Advertisement

Movie Mom

Movie Mom

Movie Mom™


New in Theaters
  New to DVD

Deadpool
Lowest Recommended Age: Mature High Schooler
MPAA Rating:
Rated R for strong violence and language throughout, sexual content and graphic nudity
Release Date:
February 12, 2016

 

Spectre
Lowest Recommended Age: High School
MPAA Rating:
Rated PG-13 for intense sequences of action and violence, some disturbing images, sensuality and languag
Release Date:
November 6, 2015

Hail, Caesar!
Lowest Recommended Age: High School
MPAA Rating:
Rated PG-13 for some suggestive content and smoking
Release Date:
February 5, 2016

 

Grandma
Lowest Recommended Age: Mature High Schooler
MPAA Rating:
Rated R for language and some drug use
Release Date:
August 21, 2015

The Choice
Lowest Recommended Age: Middle School
MPAA Rating:
Rated PG-13 for sexual content and some thematic issues
Release Date:
February 5, 2016

 

99 Homes
Lowest Recommended Age: Mature High Schooler
MPAA Rating:
Rated R for language including some sexual references, and a brief violent image
Release Date:
October 2, 2015

New in Theaters

grade:
B+

Deadpool

Lowest Recommended Age:
Mature High Schooler
MPAA Rating:
Rated R for strong violence and language throughout, sexual content and graphic nudity
Release Date:
February 12, 2016
grade:
B+

Hail, Caesar!

Lowest Recommended Age:
High School
MPAA Rating:
Rated PG-13 for some suggestive content and smoking
Release Date:
February 5, 2016
grade:
B

The Choice

Lowest Recommended Age:
Middle School
MPAA Rating:
Rated PG-13 for sexual content and some thematic issues
Release Date:
February 5, 2016

Advertisement

New to DVD

pick of the week
grade:
B+

Spectre

Lowest Recommended Age:
High School
MPAA Rating:
Rated PG-13 for intense sequences of action and violence, some disturbing images, sensuality and languag
Release Date:
November 6, 2015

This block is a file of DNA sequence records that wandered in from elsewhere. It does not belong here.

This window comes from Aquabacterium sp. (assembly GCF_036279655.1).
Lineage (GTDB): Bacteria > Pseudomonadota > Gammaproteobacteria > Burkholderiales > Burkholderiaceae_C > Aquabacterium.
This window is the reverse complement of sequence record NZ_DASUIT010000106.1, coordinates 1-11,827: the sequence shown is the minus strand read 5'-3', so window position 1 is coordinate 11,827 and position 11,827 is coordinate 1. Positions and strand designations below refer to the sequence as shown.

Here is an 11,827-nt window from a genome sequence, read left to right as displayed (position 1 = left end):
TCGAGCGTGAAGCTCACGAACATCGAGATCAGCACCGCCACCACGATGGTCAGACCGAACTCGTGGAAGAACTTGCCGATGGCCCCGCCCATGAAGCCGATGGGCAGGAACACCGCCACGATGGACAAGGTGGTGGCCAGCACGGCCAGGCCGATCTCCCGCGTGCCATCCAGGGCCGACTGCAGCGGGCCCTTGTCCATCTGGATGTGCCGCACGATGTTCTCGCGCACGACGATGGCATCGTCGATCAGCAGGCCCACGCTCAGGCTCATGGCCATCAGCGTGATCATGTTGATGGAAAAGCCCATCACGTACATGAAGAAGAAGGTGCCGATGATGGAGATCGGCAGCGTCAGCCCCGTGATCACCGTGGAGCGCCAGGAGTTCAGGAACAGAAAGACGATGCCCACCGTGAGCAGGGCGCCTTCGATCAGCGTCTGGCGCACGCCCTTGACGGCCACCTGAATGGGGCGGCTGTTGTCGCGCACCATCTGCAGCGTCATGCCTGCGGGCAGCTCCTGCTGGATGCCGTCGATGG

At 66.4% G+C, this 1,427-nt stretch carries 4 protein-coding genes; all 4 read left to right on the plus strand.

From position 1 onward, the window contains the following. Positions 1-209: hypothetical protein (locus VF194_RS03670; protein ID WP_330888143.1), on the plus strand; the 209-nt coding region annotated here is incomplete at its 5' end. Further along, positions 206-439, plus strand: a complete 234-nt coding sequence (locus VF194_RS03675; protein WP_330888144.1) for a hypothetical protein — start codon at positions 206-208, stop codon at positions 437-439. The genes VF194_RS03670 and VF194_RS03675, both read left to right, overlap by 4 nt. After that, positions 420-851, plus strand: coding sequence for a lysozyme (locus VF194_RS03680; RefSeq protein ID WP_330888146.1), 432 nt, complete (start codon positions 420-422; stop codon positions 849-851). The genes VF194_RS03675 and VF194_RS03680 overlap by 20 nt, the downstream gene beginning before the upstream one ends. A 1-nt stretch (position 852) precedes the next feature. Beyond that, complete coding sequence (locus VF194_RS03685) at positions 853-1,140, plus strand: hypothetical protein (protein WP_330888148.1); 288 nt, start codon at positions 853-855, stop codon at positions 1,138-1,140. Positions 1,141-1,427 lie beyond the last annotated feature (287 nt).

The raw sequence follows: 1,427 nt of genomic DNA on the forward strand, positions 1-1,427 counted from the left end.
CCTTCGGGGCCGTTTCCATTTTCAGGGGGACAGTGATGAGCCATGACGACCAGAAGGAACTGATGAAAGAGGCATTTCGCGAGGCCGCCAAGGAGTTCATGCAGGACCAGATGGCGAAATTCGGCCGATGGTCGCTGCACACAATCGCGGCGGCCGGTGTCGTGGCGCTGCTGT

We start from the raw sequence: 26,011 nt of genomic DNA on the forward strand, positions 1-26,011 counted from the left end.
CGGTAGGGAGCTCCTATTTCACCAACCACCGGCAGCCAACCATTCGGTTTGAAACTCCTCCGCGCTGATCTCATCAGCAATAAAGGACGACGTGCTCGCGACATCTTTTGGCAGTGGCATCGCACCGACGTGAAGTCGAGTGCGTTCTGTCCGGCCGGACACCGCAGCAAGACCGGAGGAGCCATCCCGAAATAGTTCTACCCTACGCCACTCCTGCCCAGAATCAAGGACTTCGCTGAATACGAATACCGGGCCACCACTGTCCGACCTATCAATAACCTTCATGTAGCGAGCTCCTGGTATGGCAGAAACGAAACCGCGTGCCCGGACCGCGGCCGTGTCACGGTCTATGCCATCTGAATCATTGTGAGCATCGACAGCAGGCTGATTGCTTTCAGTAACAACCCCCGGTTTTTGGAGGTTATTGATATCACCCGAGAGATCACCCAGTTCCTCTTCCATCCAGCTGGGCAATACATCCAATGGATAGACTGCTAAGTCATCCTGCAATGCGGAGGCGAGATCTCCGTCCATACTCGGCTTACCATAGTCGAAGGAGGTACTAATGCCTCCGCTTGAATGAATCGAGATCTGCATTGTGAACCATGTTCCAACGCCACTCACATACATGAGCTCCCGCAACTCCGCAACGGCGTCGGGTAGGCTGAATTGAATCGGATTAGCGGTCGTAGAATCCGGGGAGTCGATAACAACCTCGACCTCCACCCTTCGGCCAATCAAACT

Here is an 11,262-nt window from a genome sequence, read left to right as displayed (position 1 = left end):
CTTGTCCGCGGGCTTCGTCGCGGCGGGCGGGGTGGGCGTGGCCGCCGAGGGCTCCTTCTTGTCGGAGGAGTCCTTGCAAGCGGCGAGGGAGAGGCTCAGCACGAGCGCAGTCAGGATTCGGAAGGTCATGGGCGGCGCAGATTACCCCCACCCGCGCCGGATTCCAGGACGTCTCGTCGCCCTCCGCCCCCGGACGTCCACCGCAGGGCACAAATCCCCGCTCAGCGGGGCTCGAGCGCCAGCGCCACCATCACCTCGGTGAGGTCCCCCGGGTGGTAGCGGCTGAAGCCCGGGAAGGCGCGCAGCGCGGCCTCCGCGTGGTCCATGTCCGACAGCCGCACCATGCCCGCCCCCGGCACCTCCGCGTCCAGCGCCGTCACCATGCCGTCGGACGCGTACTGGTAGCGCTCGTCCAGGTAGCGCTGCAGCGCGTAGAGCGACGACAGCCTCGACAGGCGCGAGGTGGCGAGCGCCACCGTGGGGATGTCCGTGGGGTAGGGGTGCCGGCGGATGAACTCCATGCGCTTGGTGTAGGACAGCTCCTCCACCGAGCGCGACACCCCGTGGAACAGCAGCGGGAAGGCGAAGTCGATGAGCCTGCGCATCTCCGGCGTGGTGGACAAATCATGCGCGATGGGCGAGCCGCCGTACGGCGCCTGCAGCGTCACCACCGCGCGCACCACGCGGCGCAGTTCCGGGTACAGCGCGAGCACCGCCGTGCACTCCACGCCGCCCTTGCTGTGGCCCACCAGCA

grade:
B+

Grandma

Lowest Recommended Age:
Mature High Schooler
MPAA Rating:
Rated R for language and some drug use
Release Date:
August 21, 2015
grade:
B+

99 Homes

Lowest Recommended Age:
Mature High Schooler
MPAA Rating:
Rated R for language including some sexual references, and a brief violent image
Release Date:
October 2, 2015

Advertisement

Interview: Paul Dalio, Writer/Director of “Touched With Fire”

posted by Nell Minow

Paul Dalio is a rap artist, writer, and director whose own bipolar disorder inspired his new film, “Touched With Fire.” In an interview, he talked about how he portrayed the subjective experience of mania for the bipolar poets played by Katie Holmes (Carla) and Luke Kirby (Marco) and how bipolar disorder affected the way he wrote. The imaginative vocabulary and rhythm of his conversation echoed the speeches he wrote for his characters.

YouTube Preview Image

It is very interesting because when I was in the hospital, I just started kind of rhyming compulsively, unconsciously and not trying but it came out that way rhythmically. There were so many rapid associations, with a kind of vivid sensuality that came from hearing each sound and hearing how the sounds move together. There is this rapid burst of emotional rise that almost can’t be satisfied just by normal sentences but almost needs that rapidly repeating sound of the same word that escalates in beat, the same way that music has a burst. And it comes out in these words that have rapid associations. People in the hospital would communicate in ways that might not make sense to us. They would use these word plays to have double meanings or triple meanings. If they’re talking about an egg it could mean the origin of the cosmos or the birth and they might say the egg head as legs and just find some kind of association between them and almost test to see if the other one understood it and then they would play back and forth like that.